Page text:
In summer 1917, after the German troops seized Riga (in the course of WWI), the directorate of the museum was to elaborate the plan of evacuating collections. Director of the Museum reported that many models were impossible to take away because of their huge size, but smaller models dated by the times of Peter I, portraits and paintings by famous painters, Peter’s memorabilia, most precious weapons and silverware were better be evacuated. The articles were packed in crates and on August 29, 1917 the museum was closed for visitors. This was the situation in the museum when the October Revolution happened and the Brest Treaty was signed. Evacuation was never more discussed.
As the Maritime museum failed to take its collections away, in 1917 they were not broken up and thus the museum could reopen on February 24, 1918, much earlier than other institutions of the same kind. Four days after, the official decree changed the museum’s name to the Central Maritime Museum of the Soviet Republic. Anyway, in March of the same year the Naval Ministry ordered to close the museum because of the dangerous war situation. But at urgent requests of visitors, groups of sailors, soldiers and students were still allowed to see the exhibits.
On August 24, 1939 the Central Naval Museum received the building of the Stock Exchange, one of the most beautiful houses in the heart of Saint Petersburg, built to the design of J.-F. Tomas de Tomon between 1805 and 1816. At the same time, the museum for the first time in its history was staffed with the sufficient number of curators.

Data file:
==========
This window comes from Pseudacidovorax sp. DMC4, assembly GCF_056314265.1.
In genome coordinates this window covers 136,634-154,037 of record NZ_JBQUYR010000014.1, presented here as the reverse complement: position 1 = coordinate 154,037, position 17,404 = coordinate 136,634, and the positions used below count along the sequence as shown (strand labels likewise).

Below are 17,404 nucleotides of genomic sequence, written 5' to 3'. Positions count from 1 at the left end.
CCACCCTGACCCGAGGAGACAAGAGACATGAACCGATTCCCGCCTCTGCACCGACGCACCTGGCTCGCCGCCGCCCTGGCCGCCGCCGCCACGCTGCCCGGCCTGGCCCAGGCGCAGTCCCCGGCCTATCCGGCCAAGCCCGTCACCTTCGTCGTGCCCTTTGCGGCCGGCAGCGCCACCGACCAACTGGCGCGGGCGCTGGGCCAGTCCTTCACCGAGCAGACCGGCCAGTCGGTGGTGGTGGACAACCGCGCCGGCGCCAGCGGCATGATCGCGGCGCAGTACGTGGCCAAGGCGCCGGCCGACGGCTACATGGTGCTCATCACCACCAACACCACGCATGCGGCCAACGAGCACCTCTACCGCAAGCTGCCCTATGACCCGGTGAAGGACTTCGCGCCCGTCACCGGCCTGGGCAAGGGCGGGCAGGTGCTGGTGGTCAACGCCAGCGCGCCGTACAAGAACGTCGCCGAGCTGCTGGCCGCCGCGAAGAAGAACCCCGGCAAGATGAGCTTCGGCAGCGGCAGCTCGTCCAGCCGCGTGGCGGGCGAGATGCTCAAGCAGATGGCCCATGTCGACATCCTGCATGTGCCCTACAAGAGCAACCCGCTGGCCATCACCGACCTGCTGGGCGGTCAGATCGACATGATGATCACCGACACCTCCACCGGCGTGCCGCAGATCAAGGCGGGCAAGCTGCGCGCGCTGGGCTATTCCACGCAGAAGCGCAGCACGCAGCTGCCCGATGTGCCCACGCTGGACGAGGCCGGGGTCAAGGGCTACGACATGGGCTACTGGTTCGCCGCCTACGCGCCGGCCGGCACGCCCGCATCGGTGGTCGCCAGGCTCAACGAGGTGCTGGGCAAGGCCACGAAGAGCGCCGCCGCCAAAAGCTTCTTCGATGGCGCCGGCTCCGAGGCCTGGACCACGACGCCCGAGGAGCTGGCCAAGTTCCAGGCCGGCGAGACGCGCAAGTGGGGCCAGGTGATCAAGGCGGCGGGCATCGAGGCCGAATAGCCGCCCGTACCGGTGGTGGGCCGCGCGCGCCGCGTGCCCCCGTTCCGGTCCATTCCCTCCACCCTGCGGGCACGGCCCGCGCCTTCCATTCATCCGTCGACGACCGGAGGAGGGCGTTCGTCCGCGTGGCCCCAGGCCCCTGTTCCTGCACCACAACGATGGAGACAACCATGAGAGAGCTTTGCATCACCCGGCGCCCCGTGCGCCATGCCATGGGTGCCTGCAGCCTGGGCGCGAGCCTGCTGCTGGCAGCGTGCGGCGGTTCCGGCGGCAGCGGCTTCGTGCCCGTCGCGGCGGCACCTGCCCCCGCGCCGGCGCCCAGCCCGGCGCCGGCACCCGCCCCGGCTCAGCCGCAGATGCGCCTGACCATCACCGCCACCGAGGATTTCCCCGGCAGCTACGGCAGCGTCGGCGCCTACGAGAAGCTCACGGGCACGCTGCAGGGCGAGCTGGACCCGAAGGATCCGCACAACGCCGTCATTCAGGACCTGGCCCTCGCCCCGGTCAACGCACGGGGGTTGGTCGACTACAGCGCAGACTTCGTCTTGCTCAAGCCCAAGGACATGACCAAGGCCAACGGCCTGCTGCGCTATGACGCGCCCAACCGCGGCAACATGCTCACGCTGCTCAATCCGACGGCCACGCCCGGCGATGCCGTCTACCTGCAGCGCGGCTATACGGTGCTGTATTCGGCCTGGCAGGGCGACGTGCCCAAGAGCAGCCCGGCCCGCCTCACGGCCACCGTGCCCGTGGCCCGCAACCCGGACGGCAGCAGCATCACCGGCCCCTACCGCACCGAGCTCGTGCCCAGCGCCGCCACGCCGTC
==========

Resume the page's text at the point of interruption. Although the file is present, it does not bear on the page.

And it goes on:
To transfer the exhibits to the new building, much work had to be done. Together with curators and museum workers, handlers, heavers and naval cadets participated too. Fragile ship models made of turtle shell and ivory were handled with the greatest care. Short of time, people had to work 11 or 13 hours a day. On February 6, 1941 the formal ceremony of opening the museum took place.
The displays in nine rooms in the building of the Stock Exchange were arranged following a chronological principle, and described the history of the Russian Navy till 1917, the participation of naval sailors in the October Revolution and Civil War, and the creation of the Soviet Navy from 1921 to 1940.